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Dallying In The Dirt, Issue #361 - Fritillaria are a strange but useful flower bulb
April 30, 2020
Many people have asked me if their new Amaryllis can be made to bloom again. Here is the emphatic answer. I don’t remember how many years I have had this Amaryllis, maybe 5 or 6, nor how many times I have moved it to a bigger pot but this year, its fourteen flower stalks, have produced fifty blooms or that’s as many as I could readily count. It is quite spectacular! I will have to repot it again this year after it has finished blooming. I can just move it to a larger pot, if I can find one and if I can easily carry it around, or I can remove some of the bulbs so that it will fit back into this pot. Nonetheless, after it has been repotted and we are past the frost free date, it will move outside where it will get full morning sun and regular water and fertilizer. Before first frost in the autumn it will be carried downstairs where it will be mostly in the dark and slightly cool. It will be allowed to dry out
and go completely dormant until it decides to start pushing up bloom stalks about this time next year. They really are that easy to care for and to have them rebloom.
Getting the vegetable garden ready was a bit bigger job this year, partly because I didn’t do a good job last year when I only had one functioning arm. I have been renewing the Earthbox subirrigation containers for the past couple of weeks, whenever the weather was the slightest bit conducive. I needed to get them all off their area of the garden so that I could pull up and replace the landscape fabric they were sitting on. It had deteriorated and was holding a fair amount of spilled soil that was making a home for weeds. It is now clean and pristine and the containers have been rearranged into a, hopefully, better pattern so that each box will have lots of room for its vegetable to grow. The obelisk in the centre will be the home of my Cucumbers . It was against the fence for the last couple of years and that prevented me from working all around it. Besides, I think it just looks better this way and it’s important that the vegetable garden be aesthetically pleasing as well as productive. I realize that I will have to rework the automatic watering system to fit the new layout but that’s a late May chore after all of the boxes are in place. In the meantime I have a hose out there ready to top them up whenever they need it. If they look far apart, they are, because the ones that will grow the warm season crops will fit into the gaps between these early ones. There is a plan???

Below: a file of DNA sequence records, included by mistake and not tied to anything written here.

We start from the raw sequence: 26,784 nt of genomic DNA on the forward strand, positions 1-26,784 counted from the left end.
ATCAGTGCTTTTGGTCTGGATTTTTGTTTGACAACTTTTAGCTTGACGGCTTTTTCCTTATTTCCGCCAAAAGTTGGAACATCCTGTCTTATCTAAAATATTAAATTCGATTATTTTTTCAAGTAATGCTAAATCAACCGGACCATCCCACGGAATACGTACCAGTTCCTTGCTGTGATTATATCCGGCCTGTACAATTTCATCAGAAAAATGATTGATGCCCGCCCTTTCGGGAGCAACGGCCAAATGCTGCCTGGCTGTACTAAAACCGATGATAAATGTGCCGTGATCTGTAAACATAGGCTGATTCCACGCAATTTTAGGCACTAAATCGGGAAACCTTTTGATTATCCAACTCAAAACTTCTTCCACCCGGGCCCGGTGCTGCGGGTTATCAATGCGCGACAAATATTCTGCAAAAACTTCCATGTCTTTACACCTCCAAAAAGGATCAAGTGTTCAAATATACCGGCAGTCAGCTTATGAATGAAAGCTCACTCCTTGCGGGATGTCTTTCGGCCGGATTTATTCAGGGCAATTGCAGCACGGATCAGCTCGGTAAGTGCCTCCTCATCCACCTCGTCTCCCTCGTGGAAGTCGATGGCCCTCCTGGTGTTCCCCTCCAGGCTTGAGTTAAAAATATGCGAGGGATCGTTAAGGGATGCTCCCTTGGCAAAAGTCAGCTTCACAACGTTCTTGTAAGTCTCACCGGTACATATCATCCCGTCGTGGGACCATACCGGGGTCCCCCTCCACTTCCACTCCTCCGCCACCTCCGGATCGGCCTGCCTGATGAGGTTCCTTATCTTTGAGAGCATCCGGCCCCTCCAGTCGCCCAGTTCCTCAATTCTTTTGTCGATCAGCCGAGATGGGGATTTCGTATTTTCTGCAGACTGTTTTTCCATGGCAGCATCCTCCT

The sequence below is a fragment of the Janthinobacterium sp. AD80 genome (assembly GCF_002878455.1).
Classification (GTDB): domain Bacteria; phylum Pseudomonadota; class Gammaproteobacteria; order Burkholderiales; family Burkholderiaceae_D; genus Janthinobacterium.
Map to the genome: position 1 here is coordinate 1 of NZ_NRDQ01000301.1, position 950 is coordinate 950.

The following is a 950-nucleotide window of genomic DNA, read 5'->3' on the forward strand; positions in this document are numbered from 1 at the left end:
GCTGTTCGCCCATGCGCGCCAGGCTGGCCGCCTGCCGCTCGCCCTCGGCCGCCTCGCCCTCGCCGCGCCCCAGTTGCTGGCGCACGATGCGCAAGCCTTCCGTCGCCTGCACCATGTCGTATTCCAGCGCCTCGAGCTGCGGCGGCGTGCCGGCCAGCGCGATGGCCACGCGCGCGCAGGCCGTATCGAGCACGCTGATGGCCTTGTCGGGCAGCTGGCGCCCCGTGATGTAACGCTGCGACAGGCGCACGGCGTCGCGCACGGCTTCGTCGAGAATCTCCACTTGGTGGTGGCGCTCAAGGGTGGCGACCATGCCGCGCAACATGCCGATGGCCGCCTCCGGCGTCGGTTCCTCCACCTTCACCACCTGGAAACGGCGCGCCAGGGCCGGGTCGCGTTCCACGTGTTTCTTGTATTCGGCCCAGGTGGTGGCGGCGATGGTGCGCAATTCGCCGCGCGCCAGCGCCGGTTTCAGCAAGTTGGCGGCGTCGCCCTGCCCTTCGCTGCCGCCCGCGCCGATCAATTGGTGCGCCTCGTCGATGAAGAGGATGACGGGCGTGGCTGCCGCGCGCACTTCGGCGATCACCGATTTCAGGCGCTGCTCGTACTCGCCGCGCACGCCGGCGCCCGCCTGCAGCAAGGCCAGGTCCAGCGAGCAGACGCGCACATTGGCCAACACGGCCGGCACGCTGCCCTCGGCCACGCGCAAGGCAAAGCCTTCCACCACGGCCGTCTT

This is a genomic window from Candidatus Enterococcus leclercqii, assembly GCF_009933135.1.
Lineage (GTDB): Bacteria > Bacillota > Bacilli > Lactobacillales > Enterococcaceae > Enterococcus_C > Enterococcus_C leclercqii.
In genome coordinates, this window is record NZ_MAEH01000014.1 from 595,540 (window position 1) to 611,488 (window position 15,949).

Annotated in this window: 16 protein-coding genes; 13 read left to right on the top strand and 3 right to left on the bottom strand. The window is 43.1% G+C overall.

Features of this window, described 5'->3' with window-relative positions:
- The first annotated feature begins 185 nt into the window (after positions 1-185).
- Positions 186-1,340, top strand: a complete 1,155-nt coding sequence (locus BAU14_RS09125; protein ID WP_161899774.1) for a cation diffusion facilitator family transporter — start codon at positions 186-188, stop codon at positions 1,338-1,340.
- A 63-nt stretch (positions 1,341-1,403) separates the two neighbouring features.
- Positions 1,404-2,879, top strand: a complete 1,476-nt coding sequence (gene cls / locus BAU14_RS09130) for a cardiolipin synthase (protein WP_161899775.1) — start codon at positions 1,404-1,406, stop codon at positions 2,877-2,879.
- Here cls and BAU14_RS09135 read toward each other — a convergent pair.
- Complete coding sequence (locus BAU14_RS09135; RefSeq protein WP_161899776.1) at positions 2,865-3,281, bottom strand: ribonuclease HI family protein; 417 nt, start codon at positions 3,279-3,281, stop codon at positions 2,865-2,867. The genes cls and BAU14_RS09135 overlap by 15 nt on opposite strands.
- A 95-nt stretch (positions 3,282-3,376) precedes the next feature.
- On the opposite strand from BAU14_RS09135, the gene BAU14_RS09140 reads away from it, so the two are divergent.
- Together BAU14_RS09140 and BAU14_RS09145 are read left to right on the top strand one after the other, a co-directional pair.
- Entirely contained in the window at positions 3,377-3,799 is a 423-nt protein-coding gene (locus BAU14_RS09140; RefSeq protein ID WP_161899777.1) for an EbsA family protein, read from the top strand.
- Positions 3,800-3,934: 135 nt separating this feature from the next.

This strange beast is a Frittilaria. It grows from an autumn planted bulb just like Tulips and has a couple of uses in the garden other than blooming early in the season and being a rather interesting specimen. The bulbs have a terrible smell that guarantees that the squirrels will leave them alone and if you plant a couple of them among the Tulips it should help keep those bushy tailed tree rats away from the Tulips as well. They are also the only other plant in the garden that the Red Lily Beetle will attack. Those nasty creatures see these as their appetizer before their main course of Lilies emerges. That gives me a head start with my trusty needle nosed pliers, crunching those brightly coloured nasties before they find the Lilies. So far it seems to be a poor year for the beetles and a good year for the Lilies. I have squashed some but blessedly few. Having actually written that, they will now probably be emerging by the dozen as I sit here.